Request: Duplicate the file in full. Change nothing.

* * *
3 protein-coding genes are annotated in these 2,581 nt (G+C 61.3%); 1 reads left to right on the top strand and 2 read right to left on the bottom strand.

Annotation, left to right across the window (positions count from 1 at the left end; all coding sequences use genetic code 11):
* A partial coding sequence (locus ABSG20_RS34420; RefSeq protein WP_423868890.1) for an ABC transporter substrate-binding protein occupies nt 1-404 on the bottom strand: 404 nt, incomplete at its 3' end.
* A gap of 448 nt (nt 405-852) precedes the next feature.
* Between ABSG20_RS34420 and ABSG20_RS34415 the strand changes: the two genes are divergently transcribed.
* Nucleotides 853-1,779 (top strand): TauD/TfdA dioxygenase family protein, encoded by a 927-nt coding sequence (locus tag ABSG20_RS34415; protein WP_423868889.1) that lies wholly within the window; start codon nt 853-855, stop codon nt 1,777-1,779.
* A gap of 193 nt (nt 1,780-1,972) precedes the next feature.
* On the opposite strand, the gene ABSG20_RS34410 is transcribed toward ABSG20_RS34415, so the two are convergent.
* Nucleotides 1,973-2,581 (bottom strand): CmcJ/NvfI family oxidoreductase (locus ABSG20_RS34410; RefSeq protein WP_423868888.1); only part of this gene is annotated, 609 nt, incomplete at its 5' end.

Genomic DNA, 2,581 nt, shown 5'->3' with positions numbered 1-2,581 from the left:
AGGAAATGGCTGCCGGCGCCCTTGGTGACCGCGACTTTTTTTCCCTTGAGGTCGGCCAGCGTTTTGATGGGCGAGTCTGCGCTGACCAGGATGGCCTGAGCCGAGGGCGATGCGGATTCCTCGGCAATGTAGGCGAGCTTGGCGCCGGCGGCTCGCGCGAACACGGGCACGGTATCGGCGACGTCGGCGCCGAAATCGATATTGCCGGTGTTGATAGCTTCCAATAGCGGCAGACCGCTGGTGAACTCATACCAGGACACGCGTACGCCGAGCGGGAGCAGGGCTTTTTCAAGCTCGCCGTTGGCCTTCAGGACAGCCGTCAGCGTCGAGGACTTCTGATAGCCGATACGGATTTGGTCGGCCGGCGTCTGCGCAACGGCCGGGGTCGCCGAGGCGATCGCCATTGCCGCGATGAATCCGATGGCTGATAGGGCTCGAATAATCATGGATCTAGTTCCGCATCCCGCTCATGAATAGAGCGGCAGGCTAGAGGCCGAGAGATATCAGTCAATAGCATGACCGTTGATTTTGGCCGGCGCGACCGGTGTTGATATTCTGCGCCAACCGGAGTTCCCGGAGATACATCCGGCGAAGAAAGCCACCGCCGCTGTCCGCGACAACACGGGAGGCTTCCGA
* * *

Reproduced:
3 protein-coding genes are annotated in these 2,581 nt (G+C 61.3%); 1 reads left to right on the top strand and 2 read right to left on the bottom strand.

Annotation, left to right across the window (positions count from 1 at the left end; all coding sequences use genetic code 11):
* A partial coding sequence (locus ABSG20_RS34420; RefSeq protein WP_423868890.1) for an ABC transporter substrate-binding protein occupies nt 1-404 on the bottom strand: 404 nt, incomplete at its 3' end.
* A gap of 448 nt (nt 405-852) precedes the next feature.
* Between ABSG20_RS34420 and ABSG20_RS34415 the strand changes: the two genes are divergently transcribed.
* Nucleotides 853-1,779 (top strand): TauD/TfdA dioxygenase family protein, encoded by a 927-nt coding sequence (locus tag ABSG20_RS34415; protein WP_423868889.1) that lies wholly within the window; start codon nt 853-855, stop codon nt 1,777-1,779.
* A gap of 193 nt (nt 1,780-1,972) precedes the next feature.
* On the opposite strand, the gene ABSG20_RS34410 is transcribed toward ABSG20_RS34415, so the two are convergent.
* Nucleotides 1,973-2,581 (bottom strand): CmcJ/NvfI family oxidoreductase (locus ABSG20_RS34410; RefSeq protein WP_423868888.1); only part of this gene is annotated, 609 nt, incomplete at its 5' end.

Genomic DNA, 2,581 nt, shown 5'->3' with positions numbered 1-2,581 from the left:
AGGAAATGGCTGCCGGCGCCCTTGGTGACCGCGACTTTTTTTCCCTTGAGGTCGGCCAGCGTTTTGATGGGCGAGTCTGCGCTGACCAGGATGGCCTGAGCCGAGGGCGATGCGGATTCCTCGGCAATGTAGGCGAGCTTGGCGCCGGCGGCTCGCGCGAACACGGGCACGGTATCGGCGACGTCGGCGCCGAAATCGATATTGCCGGTGTTGATAGCTTCCAATAGCGGCAGACCGCTGGTGAACTCATACCAGGACACGCGTACGCCGAGCGGGAGCAGGGCTTTTTCAAGCTCGCCGTTGGCCTTCAGGACAGCCGTCAGCGTCGAGGACTTCTGATAGCCGATACGGATTTGGTCGGCCGGCGTCTGCGCAACGGCCGGGGTCGCCGAGGCGATCGCCATTGCCGCGATGAATCCGATGGCTGATAGGGCTCGAATAATCATGGATCTAGTTCCGCATCCCGCTCATGAATAGAGCGGCAGGCTAGAGGCCGAGAGATATCAGTCAATAGCATGACCGTTGATTTTGGCCGGCGCGACCGGTGTTGATATTCTGCGCCAACCGGAGTTCCCGGAGATACATCCGGCGAAGAAAGCCACCGCCGCTGTCCGCGACAACACGGGAGGCTTCCGA